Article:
In order to determine if the stem cells contributed to the gonads, the researchers added a gene that makes a red fluorescent protein so the cells would glow red if they differentiated into germ-line cells. They did this by linking the red fluorescent protein gene to another gene that only is turned on in germ cells.
"So you can observe the whole process in a period of four days, and since the embryos are nearly transparent, you can see individual cells and follow where they go during development," he said. "It's relatively easy to identify very subtle mutant changes with the zebrafish. For example, it is easy to see if a blood vessel or a specific bone doesn't form exactly right."
In contrast to zebrafish, mice give birth several times a year to an average of 12 young, so there are fewer mice embryos. Also surgery must be performed in order to insert mice embryos back into the mother, while fish embryos are grown in a Petri dish. Additionally it costs much more to house, feed and care for the mice.
Collodi, who also is a member of the Program of Comparative Medicine, a collaboration of the Purdue Department of Animal Sciences, School of Veterinary Medicine and the Indiana University School of Medicine, is particularly interested in using the fish to study early development and muscle formation.
"In terms of function, there's a lot of similarity with humans," he said. "If you knock out a gene in zebrafish, the information garnered about the genetic function will be very applicable to mammals."
The NIH made mapping of the zebrafish genome a priority, and the task is expected to be completed soon.
The U.S. Department of Agriculture and the Illinois-Indiana Sea Grant College Program provided previous funding for Collodi's research with zebrafish.
Writer: Susan A. Steeves, (765) 496-7481, firstname.lastname@example.org
Source: Paul Collodi, (765) 494-9280, email@example.com
Ag Communications: (765) 494-2722; Beth Forbes, firstname.lastname@example.org; http://www.agriculture.purdue.edu/AgComm/public/agnews/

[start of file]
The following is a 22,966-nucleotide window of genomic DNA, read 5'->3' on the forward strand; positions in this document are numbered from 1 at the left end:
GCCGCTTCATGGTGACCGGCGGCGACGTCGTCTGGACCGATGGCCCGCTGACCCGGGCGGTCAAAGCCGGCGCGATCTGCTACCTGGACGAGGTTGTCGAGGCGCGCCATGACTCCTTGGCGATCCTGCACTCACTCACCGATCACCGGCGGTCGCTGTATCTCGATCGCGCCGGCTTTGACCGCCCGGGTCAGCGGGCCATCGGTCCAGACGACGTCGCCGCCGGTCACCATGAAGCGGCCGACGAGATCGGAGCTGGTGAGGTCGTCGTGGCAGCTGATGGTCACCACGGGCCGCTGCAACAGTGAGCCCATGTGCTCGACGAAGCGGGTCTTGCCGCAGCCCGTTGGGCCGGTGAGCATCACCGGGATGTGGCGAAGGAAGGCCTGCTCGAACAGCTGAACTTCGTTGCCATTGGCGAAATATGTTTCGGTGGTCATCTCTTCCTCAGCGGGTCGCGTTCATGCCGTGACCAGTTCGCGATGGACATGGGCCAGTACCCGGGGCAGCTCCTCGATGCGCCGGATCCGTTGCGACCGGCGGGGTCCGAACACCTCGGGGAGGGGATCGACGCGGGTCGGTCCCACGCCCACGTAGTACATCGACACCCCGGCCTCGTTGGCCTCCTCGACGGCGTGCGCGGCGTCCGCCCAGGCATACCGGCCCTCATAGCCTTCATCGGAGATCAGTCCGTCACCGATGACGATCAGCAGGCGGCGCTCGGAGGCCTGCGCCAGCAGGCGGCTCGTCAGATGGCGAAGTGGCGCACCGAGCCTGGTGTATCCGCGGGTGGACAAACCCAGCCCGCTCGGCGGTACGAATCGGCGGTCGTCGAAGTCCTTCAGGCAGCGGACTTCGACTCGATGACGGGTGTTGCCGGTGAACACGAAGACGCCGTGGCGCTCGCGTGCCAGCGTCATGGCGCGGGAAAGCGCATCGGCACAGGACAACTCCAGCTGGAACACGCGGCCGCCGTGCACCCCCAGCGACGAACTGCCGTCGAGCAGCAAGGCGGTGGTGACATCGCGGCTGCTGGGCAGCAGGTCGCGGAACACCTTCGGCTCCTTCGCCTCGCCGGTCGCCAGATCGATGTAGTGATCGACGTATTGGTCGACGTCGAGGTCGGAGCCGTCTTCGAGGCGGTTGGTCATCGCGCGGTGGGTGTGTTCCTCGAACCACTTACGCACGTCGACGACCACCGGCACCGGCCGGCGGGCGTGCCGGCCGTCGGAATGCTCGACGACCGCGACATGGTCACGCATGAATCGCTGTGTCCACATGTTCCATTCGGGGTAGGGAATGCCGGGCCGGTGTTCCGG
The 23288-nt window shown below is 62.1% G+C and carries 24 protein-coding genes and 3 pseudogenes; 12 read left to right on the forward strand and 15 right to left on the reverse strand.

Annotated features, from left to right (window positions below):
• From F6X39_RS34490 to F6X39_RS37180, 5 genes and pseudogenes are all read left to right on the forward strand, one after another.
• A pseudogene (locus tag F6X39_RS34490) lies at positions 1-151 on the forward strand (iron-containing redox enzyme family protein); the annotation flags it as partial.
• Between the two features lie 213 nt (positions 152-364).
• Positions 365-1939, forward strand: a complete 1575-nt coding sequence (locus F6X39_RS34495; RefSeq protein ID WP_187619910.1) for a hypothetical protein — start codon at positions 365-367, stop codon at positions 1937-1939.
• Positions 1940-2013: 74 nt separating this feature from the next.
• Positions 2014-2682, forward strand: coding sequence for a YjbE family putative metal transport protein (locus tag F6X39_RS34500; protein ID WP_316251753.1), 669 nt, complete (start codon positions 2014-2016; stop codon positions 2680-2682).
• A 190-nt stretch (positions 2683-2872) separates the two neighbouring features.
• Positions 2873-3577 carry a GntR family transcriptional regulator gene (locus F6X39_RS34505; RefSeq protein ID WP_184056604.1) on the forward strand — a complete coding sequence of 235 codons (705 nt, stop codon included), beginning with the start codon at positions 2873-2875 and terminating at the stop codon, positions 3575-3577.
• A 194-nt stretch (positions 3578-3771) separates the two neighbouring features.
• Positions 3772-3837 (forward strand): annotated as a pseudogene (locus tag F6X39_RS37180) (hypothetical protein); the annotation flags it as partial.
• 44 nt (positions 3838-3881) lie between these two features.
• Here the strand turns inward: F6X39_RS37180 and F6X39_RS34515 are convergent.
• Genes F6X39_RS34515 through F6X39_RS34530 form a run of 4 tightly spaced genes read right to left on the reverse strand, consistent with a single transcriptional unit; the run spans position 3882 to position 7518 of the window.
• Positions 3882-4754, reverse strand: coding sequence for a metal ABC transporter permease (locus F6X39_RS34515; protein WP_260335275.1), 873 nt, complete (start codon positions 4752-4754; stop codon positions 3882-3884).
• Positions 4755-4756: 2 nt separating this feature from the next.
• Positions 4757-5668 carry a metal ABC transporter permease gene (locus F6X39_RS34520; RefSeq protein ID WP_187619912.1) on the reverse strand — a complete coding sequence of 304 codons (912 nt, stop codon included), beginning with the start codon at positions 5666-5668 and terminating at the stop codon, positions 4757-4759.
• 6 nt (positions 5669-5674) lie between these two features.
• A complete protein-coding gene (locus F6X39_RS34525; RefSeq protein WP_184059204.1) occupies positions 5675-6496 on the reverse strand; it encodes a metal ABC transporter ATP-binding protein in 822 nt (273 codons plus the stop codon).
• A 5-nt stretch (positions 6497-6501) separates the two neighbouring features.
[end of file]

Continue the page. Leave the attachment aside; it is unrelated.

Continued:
Zebrafish embryo cells remain pluripotent and germ-line
Lianchun Fan 1, Jennifer Crodian 1, Xiangyu Liu 1, Annette Alestrom 2, Peter Alestrom 2 & Paul Collodi 1,3 (1-Department of Animal Sciences, Purdue University, West Lafayette, IN 47907; 2-Department of Biochemistry, Physiology and Nutrition, Norwegian School of Veterinary Science, Oslo, Norway; 3-Corresponding Author: Department of Animal Sciences, Purdue University, 125 S. Russell St., West Lafayette, IN 47907)
Mouse embryonic stem (ES) cell lines are routinely used to introduce targeted mutations into the genome, providing an efficient method to study gene function. Application of similar gene knockout techniques to other organisms has been unsuccessful due to the lack of germ-line competent ES cell lines from non-murine species. Previously, we reported the production of zebrafish germ-line chimeras using short-term (24-hr old) primary embryo cell cultures (Ma et al., PNAS, 2001, 98, 2461-2466). Here we demonstrate that zebrafish embryo cells, maintained for several weeks and multiple passages in culture, remain pluripotent and germ-line competent. Zebrafish germ-line chimeras were generated from passage 5 and 6 cultures initiated from blastula- and gastrula-stage embryos. In addition to the germ line, the cultured cells contributed to multiple tissues of the host embryo including muscle, liver, gut and fin. Chimeras were also produced using embryo cell cultures derived from a transgenic line of fish that expresses the red fluorescent protein (RFP) under the control of the primordial germ cell (PGC)-specific promoter, vasa. Tissue-specific expression of RFP was detected in the gonad of the chimeric embryo. The germ-line competent embryo cell cultures will be useful for the development of a gene targeting strategy that will increase the utility of the zebrafish model for studies of gene function.